(Reuters) - Kuwait's diverse opposition is largely boycotting a December 1 parliamentary election in protest over changes to voting rules and may need to resort to more public protests to demand reforms.
Kuwait does not allow political parties, so people form loose alliances based on policy, family and religious ties. Below are details of some of the main figures and groups.
Around 34 members of the 50-seat parliament formed the group, also known as the "majority bloc", after the last elections in February. That gave them a greater share of seats in the National Assembly than pro-government or neutral MPs. But that parliament was dissolved in June after a court ruling.
Bloc members, who include Islamists, populist MPs and liberals, are not standing on December 1, saying recent changes to voting rules would put them at a disadvantage.
The opposition politicians divide into several smaller sub groups. Most of them are part of the opposition bloc but members and group structures change frequently.
Islamic Constitutional Movement (Hadas) - founded in the early 1990s and affiliated with the Muslim Brotherhood. It backed a campaign to make Islamic law, or sharia, the source of legislation and has campaigned against corruption. The group had around five representatives in the 2012 parliament.
There are several Salafi groups which draw influence from Saudi Arabia's austere version of Islam. The main one, the Islamic Salafi Alliance, opposes votes for women, who were granted suffrage in 2005. It has a smaller influence in political life than the more moderate Islamists.
- Liberals and populists
Popular Action Bloc - a group headed by former parliament speaker Ahmed al-Saadoun, who backs the election boycott but has warned against protest marches. The group has campaigned on economic issues and some members have drawn tribal support.
Kuwait Democratic Forum and the National Democratic Alliance - liberal groups pushing political and economic reform. Together they had six MPs in the 2012 parliament. They did not always agree on the policies of the opposition bloc.
Several prominent former lawmakers allied to the opposition bloc are thought to play a significant role in shaping its tactics. As there are no political parties, individual figures play an important role.
- Musallam al-Barrak, a former populist MP who describes himself as an independent, has been able to draw on tribal support. He is under investigation for comments he made about Kuwait's ruler in October which were deemed insulting by authorities. Some of his slogans have been adopted by protesters in recent rallies.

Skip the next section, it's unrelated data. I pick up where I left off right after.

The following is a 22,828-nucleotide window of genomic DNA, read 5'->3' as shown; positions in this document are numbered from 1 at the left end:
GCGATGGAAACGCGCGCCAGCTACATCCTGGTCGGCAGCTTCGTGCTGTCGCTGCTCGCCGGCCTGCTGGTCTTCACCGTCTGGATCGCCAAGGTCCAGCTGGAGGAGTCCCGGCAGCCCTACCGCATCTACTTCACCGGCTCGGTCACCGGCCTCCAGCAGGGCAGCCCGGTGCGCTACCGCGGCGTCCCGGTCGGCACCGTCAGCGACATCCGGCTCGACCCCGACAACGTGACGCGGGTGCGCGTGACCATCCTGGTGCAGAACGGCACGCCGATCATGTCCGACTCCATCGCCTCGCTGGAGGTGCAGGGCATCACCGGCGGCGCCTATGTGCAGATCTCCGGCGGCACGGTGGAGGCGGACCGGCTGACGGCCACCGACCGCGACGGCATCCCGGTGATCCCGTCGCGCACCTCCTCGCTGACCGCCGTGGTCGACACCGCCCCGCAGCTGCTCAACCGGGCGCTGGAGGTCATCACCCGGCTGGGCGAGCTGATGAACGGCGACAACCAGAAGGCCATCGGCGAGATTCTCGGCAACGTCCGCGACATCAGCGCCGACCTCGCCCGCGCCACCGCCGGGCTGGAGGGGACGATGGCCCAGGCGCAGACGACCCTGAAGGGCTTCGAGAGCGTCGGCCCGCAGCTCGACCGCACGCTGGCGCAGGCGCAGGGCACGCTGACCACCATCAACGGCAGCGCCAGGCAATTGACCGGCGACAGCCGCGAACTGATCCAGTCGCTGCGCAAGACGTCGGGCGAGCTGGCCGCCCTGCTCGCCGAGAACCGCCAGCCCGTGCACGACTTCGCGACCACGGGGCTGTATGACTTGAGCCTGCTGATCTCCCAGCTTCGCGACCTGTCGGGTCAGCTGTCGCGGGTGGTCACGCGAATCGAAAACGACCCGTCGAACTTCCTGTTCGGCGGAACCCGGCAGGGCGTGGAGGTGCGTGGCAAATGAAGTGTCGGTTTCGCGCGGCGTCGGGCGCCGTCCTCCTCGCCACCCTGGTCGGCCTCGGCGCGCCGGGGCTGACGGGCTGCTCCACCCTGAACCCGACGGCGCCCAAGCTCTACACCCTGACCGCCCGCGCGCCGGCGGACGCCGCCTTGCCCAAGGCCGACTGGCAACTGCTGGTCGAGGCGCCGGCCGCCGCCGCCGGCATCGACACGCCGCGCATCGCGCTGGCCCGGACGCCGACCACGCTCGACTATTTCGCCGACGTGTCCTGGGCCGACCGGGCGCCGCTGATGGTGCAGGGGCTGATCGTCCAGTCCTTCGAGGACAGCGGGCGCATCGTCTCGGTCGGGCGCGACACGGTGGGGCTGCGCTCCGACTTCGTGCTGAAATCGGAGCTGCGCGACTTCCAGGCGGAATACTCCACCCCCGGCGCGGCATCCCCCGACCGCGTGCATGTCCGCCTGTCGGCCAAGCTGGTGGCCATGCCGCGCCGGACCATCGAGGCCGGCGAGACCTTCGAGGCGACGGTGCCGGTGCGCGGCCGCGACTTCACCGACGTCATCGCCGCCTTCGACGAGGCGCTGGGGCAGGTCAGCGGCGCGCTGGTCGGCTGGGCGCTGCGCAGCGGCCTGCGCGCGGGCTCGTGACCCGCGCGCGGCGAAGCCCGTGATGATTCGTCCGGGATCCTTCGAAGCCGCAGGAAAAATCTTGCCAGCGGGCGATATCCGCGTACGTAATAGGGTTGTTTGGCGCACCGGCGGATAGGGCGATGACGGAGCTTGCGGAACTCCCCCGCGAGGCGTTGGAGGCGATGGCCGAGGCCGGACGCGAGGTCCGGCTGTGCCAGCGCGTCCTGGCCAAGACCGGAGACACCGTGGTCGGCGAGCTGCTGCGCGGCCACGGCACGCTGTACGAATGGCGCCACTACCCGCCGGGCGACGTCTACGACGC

- Ahmed al-Saadoun, who was speaker of the parliament elected in February 2012, can also rally tribal support. His son was one of several arrested after taking part in a protest in October.
- Mohammad al-Dallal, was one of several former Islamist MPs who pushed for legislation to regulate Twitter after a case involving a man convicted of insulting the Prophet Mohammad on the site. He has also called for anti-corruption rules.
- Jamaan al-Herbesh, an academic and former Islamist MP who has been outspoken in his criticism of the ruling authorities.
- Faisal al-Muslem, an academic and former Islamist MP, has also been a vocal government critic and was interrogated about comments deemed to undermine the emir.
- Waleed al-Tabtabie, a Salafi former MP, who is one of Kuwait's most prominent users of Twitter with more than a quarter of a million followers on the site.
Analysts say youth groups have started to play a leading role in street protests, organizing them using social media, planning routes and police-dodging tactics.
The membership and names change regularly and people are sometimes members of more than one group. Some are closer to the opposition bloc while others are thought to be more sympathetic towards Kuwait's status quo.
Larger groups can splinter into sub groups or combine to form temporary "movements" focused on a single issue.
One of the main groups is the National Front for the Protection of the Constitution, which bases its policy on readings of the state document and possible reforms.
The Progressive Current, a pro-democracy group, looks at political rights. A group called "Nahj" calls for a full democracy in Kuwait. "Kuwait Boycott" has helped to spearhead protests against changes to voting
(Compiled by Sylvia Westall; Editing by Andrew Heavens)
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